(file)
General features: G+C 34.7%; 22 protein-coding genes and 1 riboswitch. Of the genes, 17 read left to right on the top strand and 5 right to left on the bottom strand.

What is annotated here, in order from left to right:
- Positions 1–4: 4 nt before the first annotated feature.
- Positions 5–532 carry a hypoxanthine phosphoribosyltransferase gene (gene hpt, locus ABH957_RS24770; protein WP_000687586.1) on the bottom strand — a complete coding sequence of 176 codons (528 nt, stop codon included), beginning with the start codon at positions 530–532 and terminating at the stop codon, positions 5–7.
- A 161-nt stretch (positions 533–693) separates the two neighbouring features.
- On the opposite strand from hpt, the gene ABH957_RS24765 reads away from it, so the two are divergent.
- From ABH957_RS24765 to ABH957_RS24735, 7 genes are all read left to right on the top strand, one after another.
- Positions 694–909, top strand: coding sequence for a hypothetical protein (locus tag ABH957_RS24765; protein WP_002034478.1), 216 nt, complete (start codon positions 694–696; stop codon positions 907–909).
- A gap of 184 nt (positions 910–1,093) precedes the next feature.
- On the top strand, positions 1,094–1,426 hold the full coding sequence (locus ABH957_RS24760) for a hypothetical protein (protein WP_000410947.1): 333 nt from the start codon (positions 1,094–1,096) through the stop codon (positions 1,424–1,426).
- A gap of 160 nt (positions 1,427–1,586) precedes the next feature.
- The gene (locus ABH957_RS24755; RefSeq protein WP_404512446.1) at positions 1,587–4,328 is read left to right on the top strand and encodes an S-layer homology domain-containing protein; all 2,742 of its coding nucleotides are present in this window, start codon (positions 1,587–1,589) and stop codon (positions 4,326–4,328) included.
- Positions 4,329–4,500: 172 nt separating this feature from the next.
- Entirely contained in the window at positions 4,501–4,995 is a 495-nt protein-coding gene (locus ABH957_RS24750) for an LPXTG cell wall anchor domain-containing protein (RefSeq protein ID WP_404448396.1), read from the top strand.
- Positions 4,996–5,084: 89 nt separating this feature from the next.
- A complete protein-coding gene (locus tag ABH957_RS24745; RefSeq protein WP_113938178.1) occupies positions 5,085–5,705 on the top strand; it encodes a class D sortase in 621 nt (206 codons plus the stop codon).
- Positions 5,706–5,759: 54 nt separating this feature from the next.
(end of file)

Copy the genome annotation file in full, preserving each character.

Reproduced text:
General features: G+C 34.7%; 22 protein-coding genes and 1 riboswitch. Of the genes, 17 read left to right on the top strand and 5 right to left on the bottom strand.

What is annotated here, in order from left to right:
- Positions 1–4: 4 nt before the first annotated feature.
- Positions 5–532 carry a hypoxanthine phosphoribosyltransferase gene (gene hpt, locus ABH957_RS24770; protein WP_000687586.1) on the bottom strand — a complete coding sequence of 176 codons (528 nt, stop codon included), beginning with the start codon at positions 530–532 and terminating at the stop codon, positions 5–7.
- A 161-nt stretch (positions 533–693) separates the two neighbouring features.
- On the opposite strand from hpt, the gene ABH957_RS24765 reads away from it, so the two are divergent.
- From ABH957_RS24765 to ABH957_RS24735, 7 genes are all read left to right on the top strand, one after another.
- Positions 694–909, top strand: coding sequence for a hypothetical protein (locus tag ABH957_RS24765; protein WP_002034478.1), 216 nt, complete (start codon positions 694–696; stop codon positions 907–909).
- A gap of 184 nt (positions 910–1,093) precedes the next feature.
- On the top strand, positions 1,094–1,426 hold the full coding sequence (locus ABH957_RS24760) for a hypothetical protein (protein WP_000410947.1): 333 nt from the start codon (positions 1,094–1,096) through the stop codon (positions 1,424–1,426).
- A gap of 160 nt (positions 1,427–1,586) precedes the next feature.
- The gene (locus ABH957_RS24755; RefSeq protein WP_404512446.1) at positions 1,587–4,328 is read left to right on the top strand and encodes an S-layer homology domain-containing protein; all 2,742 of its coding nucleotides are present in this window, start codon (positions 1,587–1,589) and stop codon (positions 4,326–4,328) included.
- Positions 4,329–4,500: 172 nt separating this feature from the next.
- Entirely contained in the window at positions 4,501–4,995 is a 495-nt protein-coding gene (locus ABH957_RS24750) for an LPXTG cell wall anchor domain-containing protein (RefSeq protein ID WP_404448396.1), read from the top strand.
- Positions 4,996–5,084: 89 nt separating this feature from the next.
- A complete protein-coding gene (locus tag ABH957_RS24745; RefSeq protein WP_113938178.1) occupies positions 5,085–5,705 on the top strand; it encodes a class D sortase in 621 nt (206 codons plus the stop codon).
- Positions 5,706–5,759: 54 nt separating this feature from the next.